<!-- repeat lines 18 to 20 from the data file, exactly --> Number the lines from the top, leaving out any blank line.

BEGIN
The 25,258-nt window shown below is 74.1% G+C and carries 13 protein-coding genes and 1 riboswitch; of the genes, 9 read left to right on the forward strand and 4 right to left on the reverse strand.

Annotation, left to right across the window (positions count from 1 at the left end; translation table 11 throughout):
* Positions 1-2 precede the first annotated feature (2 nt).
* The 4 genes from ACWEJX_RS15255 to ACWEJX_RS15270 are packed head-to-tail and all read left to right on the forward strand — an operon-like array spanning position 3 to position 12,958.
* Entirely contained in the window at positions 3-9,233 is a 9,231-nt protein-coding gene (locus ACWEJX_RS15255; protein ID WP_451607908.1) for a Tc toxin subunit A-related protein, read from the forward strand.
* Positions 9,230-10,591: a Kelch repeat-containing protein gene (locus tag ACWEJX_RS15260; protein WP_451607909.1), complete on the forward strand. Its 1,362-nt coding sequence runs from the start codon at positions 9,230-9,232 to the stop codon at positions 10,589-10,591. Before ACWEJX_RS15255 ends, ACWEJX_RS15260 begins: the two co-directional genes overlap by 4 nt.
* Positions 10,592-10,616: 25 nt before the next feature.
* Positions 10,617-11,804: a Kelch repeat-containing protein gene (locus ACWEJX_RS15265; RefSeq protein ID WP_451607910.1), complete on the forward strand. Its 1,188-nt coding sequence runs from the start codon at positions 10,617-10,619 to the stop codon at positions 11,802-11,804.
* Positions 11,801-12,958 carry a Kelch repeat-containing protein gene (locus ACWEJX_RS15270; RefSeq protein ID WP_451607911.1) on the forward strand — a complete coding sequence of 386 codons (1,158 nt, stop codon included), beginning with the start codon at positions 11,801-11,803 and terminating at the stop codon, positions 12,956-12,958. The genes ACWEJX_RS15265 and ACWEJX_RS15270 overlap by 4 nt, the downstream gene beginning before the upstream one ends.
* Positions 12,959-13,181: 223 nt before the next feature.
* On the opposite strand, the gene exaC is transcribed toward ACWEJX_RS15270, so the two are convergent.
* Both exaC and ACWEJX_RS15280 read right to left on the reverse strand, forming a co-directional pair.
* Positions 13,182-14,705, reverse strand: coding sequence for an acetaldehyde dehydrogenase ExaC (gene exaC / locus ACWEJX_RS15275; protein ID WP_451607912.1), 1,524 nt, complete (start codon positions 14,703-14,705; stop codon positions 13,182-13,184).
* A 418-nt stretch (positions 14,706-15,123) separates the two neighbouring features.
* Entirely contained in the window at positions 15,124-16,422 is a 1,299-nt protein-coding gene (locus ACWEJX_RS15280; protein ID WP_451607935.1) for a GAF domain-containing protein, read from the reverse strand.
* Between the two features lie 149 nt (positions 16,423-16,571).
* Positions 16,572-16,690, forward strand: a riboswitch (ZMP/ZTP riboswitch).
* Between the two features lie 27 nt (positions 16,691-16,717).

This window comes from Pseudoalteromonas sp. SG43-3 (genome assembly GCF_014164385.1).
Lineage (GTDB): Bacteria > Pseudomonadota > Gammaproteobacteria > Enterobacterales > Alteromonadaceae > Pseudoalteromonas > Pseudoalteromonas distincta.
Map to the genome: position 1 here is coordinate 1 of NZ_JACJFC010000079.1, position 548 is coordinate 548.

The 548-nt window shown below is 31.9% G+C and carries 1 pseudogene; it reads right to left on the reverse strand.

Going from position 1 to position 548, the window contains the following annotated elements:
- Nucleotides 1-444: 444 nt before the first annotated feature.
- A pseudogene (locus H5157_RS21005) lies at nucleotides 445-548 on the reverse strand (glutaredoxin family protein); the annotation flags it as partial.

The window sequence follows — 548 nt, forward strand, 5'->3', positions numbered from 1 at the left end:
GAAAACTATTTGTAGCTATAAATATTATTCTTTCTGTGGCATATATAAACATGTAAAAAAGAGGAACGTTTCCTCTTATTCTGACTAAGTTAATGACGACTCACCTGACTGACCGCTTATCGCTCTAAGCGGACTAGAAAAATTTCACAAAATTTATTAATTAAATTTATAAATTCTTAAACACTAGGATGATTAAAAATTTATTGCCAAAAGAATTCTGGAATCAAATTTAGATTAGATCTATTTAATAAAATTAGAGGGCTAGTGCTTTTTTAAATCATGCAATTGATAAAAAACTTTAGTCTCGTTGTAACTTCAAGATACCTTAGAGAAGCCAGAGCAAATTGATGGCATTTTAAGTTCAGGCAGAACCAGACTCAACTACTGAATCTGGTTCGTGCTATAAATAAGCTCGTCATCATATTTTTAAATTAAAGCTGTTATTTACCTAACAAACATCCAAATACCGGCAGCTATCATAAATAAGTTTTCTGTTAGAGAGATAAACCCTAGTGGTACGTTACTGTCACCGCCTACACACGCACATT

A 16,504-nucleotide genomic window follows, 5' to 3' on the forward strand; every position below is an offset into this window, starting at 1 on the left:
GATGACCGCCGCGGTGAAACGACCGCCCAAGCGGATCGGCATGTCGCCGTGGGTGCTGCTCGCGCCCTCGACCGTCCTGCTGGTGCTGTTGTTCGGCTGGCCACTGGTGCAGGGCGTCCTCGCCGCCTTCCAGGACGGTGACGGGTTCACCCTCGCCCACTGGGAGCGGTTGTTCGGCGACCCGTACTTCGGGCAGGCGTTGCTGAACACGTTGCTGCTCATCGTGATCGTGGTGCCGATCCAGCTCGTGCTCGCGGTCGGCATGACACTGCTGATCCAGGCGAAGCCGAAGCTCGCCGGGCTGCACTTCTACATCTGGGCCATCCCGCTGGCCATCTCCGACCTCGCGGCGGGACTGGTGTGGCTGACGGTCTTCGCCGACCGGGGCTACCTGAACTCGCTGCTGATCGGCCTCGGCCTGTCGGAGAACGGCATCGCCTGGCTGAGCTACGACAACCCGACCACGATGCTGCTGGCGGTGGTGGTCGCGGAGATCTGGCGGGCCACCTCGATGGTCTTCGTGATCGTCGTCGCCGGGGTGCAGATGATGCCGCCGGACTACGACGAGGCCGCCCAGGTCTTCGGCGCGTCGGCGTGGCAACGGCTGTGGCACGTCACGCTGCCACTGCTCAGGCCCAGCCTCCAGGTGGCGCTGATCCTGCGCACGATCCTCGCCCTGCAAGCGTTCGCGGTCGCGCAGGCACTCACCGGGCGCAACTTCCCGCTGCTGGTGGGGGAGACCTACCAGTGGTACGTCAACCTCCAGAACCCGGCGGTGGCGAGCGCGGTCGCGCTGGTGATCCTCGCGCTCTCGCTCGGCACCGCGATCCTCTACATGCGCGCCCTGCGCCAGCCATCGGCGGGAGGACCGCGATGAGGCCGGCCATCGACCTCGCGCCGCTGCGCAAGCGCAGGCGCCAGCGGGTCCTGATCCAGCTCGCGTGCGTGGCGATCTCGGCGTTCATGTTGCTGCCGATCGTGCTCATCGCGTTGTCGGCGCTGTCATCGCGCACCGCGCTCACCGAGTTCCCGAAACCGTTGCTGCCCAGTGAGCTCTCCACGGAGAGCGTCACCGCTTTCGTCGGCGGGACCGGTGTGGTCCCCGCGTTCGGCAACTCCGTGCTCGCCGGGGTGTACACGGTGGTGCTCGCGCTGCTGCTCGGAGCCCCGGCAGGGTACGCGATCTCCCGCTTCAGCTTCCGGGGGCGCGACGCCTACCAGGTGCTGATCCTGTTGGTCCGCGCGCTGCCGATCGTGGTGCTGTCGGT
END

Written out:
* Between the two features lie 27 nt (positions 16,691-16,717).

This window comes from Pseudoalteromonas sp. SG43-3 (genome assembly GCF_014164385.1).
Lineage (GTDB): Bacteria > Pseudomonadota > Gammaproteobacteria > Enterobacterales > Alteromonadaceae > Pseudoalteromonas > Pseudoalteromonas distincta.